Nearly four decades ago, Ellen Baxter and I set out to document the predicament of New York’s street-dwelling poor. Released in 1981, Private Lives / Public Spaces confirmed what was already open secret: the city’s emergency shelter system was failing badly. With the signing of the Callahan consent decree later that year, separate litigation filed on behalf of homeless families, extensive media coverage and mounting public support, real reform seemed in the works. But the scandal of the street was just a sentinel event. Deeper mischief was afoot.

Since then, five mayors, five governors and a slew of commissioners have grappled with framing homelessness, targeting and funding solutions, and managing the political fallout. None has been better prepared or more committed than the current administration. So it’s an unwelcome task to report that scrambling for shelter seems destined to become part of the survival kit of New York’s poor.

In the early 1980s, legal advocacy framed homelessness as an elemental right denied, but the public was pointed elsewhere for guidance. A “vagrancy crisis” was declared at a time when a mayoral advisor confided to us that exposure-related street deaths were commonplace. The New York Times christened its home base “the new Calcutta.” A state judge called shelter conditions “Hogarthian.” The new homeless were an historical anomaly, dangerous, a poor apart, something that didn’t belong.

But make no mistake: then and today, the dystopian scenes we see are neither third world makeovers nor Dickensian-era extensions. They are our own fresh hell.

Don’t be misled by recurring motifs in press coverage—city/state feuding, the singularity of New York’s right to shelter, reliance on profit-making flophouses (renamed “three-quarters housing”), the carping of advocates and defensiveness of officials. The underlying problem has morphed decisively. The surface evidence is the shelter census, which has surged from roughly 1,200 beds for singles and a few score for families then, to 60,000 plus today. But new forces of displacement are driving this demand and determining the load that shelter is supposed to shoulder.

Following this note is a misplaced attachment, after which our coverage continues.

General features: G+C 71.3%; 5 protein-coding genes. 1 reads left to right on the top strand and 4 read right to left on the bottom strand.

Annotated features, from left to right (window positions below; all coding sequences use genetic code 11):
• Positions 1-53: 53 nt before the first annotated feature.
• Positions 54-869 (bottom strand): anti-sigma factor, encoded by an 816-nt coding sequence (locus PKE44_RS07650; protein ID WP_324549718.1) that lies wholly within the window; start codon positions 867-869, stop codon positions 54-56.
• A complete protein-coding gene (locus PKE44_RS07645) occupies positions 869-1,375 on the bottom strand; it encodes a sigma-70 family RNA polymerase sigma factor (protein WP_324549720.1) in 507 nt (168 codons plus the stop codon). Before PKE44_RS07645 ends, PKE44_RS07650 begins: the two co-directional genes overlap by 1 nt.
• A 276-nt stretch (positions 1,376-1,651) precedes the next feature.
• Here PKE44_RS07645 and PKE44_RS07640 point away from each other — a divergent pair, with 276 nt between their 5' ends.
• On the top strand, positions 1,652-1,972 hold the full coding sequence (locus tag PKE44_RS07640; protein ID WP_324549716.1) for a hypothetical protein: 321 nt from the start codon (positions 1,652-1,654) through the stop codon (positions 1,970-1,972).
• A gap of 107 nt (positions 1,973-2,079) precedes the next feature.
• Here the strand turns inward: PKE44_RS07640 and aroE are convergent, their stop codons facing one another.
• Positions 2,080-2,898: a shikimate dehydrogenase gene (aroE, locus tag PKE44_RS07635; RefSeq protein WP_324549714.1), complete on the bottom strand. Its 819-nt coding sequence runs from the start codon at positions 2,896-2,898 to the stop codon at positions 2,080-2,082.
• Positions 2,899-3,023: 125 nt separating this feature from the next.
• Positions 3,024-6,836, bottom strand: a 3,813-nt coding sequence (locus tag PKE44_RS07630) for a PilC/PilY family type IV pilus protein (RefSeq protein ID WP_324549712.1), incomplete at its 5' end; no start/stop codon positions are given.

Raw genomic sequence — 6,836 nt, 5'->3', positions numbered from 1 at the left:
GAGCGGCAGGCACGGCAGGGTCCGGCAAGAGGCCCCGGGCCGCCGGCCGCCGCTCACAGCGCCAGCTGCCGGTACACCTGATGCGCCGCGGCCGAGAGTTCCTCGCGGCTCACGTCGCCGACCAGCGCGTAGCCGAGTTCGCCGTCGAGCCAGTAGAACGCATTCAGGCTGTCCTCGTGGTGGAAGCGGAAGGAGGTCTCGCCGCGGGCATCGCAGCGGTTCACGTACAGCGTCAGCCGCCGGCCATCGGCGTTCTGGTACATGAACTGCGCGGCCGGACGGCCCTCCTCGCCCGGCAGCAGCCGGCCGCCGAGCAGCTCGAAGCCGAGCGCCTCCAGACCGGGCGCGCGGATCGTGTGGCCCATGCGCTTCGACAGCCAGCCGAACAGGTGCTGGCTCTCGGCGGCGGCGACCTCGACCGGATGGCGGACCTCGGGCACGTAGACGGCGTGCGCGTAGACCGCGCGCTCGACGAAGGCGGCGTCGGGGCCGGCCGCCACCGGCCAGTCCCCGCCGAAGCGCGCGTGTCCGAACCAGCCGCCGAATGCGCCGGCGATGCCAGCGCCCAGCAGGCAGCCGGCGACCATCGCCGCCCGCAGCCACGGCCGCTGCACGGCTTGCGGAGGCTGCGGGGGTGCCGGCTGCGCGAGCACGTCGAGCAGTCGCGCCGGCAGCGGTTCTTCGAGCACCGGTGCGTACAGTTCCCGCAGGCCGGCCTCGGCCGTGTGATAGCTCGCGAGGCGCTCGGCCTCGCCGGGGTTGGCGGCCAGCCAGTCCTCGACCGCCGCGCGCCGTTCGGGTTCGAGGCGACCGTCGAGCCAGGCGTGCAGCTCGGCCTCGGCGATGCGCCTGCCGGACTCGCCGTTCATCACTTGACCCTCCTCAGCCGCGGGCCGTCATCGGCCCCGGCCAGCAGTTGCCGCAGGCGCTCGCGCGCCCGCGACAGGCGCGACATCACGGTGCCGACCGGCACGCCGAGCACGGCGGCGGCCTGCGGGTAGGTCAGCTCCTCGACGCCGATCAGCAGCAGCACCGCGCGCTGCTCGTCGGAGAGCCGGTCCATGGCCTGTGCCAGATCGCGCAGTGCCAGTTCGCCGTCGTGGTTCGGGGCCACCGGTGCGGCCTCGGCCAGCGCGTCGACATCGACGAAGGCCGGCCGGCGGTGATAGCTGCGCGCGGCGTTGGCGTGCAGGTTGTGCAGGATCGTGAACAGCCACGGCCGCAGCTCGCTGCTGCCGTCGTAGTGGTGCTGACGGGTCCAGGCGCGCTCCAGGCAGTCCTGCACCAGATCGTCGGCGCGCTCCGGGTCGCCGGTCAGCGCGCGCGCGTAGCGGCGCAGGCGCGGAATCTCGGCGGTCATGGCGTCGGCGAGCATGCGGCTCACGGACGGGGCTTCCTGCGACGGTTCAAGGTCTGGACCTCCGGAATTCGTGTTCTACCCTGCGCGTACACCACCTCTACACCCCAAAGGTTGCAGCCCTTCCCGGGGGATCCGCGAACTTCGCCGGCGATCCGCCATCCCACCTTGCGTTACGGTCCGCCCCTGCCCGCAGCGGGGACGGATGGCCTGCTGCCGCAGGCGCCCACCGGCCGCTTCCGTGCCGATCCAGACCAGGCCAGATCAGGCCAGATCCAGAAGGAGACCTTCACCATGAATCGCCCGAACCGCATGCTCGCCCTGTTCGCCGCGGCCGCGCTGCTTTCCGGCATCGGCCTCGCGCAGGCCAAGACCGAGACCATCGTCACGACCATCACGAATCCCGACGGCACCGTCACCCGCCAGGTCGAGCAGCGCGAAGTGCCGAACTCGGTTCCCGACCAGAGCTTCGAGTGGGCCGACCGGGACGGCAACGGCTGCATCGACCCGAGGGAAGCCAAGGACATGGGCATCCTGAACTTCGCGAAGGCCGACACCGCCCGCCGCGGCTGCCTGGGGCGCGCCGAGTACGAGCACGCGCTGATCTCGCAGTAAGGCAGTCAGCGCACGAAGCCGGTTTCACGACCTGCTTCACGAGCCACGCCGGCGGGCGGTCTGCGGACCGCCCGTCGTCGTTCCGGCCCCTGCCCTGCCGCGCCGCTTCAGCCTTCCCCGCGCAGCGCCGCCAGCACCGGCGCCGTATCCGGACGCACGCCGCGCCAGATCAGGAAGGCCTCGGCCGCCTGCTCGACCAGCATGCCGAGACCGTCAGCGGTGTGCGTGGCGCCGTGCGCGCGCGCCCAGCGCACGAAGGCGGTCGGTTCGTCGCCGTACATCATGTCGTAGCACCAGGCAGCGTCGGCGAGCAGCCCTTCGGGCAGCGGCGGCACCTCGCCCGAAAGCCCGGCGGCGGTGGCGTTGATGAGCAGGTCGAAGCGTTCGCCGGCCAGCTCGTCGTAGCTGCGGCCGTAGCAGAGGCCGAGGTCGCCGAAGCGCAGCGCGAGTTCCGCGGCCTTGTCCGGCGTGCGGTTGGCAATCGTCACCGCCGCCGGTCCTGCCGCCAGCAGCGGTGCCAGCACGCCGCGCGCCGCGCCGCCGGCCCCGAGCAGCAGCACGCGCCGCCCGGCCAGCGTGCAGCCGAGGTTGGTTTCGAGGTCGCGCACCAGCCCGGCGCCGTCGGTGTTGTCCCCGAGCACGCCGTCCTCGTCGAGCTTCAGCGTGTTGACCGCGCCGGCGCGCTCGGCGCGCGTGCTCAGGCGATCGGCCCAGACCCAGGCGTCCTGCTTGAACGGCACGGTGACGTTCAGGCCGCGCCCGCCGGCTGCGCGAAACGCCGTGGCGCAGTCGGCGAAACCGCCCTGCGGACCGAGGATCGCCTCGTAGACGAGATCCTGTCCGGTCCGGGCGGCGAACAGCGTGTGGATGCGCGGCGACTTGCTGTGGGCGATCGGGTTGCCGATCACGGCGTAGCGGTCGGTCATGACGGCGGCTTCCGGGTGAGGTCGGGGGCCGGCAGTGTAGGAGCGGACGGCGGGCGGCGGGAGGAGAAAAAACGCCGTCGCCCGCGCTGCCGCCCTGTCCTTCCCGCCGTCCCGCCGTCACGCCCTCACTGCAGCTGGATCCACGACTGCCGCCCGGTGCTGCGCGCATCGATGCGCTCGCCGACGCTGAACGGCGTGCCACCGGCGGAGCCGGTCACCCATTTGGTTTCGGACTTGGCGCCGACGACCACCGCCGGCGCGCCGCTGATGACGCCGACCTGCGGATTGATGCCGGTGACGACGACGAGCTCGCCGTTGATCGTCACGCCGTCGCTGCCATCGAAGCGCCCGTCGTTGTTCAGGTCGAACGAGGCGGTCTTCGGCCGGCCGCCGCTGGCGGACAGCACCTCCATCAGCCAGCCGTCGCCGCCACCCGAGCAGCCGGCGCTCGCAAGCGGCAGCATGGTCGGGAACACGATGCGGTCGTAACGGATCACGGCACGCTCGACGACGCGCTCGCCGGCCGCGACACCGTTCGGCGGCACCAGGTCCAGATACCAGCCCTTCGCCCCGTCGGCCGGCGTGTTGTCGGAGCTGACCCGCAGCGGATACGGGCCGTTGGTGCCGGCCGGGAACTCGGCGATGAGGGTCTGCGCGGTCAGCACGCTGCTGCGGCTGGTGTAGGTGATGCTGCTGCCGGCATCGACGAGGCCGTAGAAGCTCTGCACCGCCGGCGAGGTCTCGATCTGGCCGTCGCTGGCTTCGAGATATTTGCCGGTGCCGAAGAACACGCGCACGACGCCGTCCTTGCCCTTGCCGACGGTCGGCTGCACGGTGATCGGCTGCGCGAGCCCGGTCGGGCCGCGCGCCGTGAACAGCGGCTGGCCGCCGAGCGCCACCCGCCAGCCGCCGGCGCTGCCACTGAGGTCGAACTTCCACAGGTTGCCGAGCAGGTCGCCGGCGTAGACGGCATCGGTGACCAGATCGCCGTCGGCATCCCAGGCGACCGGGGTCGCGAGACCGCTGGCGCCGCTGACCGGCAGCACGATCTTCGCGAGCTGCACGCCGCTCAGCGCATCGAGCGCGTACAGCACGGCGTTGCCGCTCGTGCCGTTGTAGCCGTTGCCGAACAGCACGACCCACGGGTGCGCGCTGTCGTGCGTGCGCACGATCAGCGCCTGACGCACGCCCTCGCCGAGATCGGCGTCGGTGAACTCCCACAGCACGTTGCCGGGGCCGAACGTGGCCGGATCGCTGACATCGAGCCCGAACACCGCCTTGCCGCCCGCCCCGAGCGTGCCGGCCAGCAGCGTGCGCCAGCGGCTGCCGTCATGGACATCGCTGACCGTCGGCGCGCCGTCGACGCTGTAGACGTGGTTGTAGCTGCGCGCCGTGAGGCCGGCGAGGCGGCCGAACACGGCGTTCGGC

By now, those forces have been well rehearsed. Deindustrialization, gentrification and neoliberal stringency—code words for structural forces behind what geologists might call “induced seismicity” in bedrock housing—took shape in the 1980s and have accelerated since then. Widespread residential instability, due largely to insupportable rent burden, has become the bass line of urban poverty. Episodic displacement is its inevitable accompaniment. Whether expressed as serial evictions, ever-shifting circuits of makeshift arrangements testing kith and kin alike, ill-planned institutional exits (from corrections, detox, mental health or foster care), or intolerable cohabitation (intimate partner violence): precarious housing is the new normal. Shelter—scorned skid row afterthought—is now its would-be failsafe.

Sensible homelessness policy is so elusive because shelter has been pressed into service as the last resort for the fallout from all those institutional and market failures. Running a bare-bones emergency effort located far downstream, relief officials can do little to correct short-sighted policy and economic dislocation upstream. This works decently enough with a humming economy, robust kinship networks and a backlog of cheap housing. In postwar years, the shelter bureau subsidized a seedy retirement community (the Bowery) and put up families displaced by fire or vacate orders. But not today.

Advocates argue that shelter should be a buffer, a last dignity-shielding redoubt, not a degrading penalty for failure to plan or cope. In a weak welfare state, it will probably never be that. But we can commit to making it a decent way-station, not a grim terminus. Better still would be targeting resources where they can do the most good—in prevention.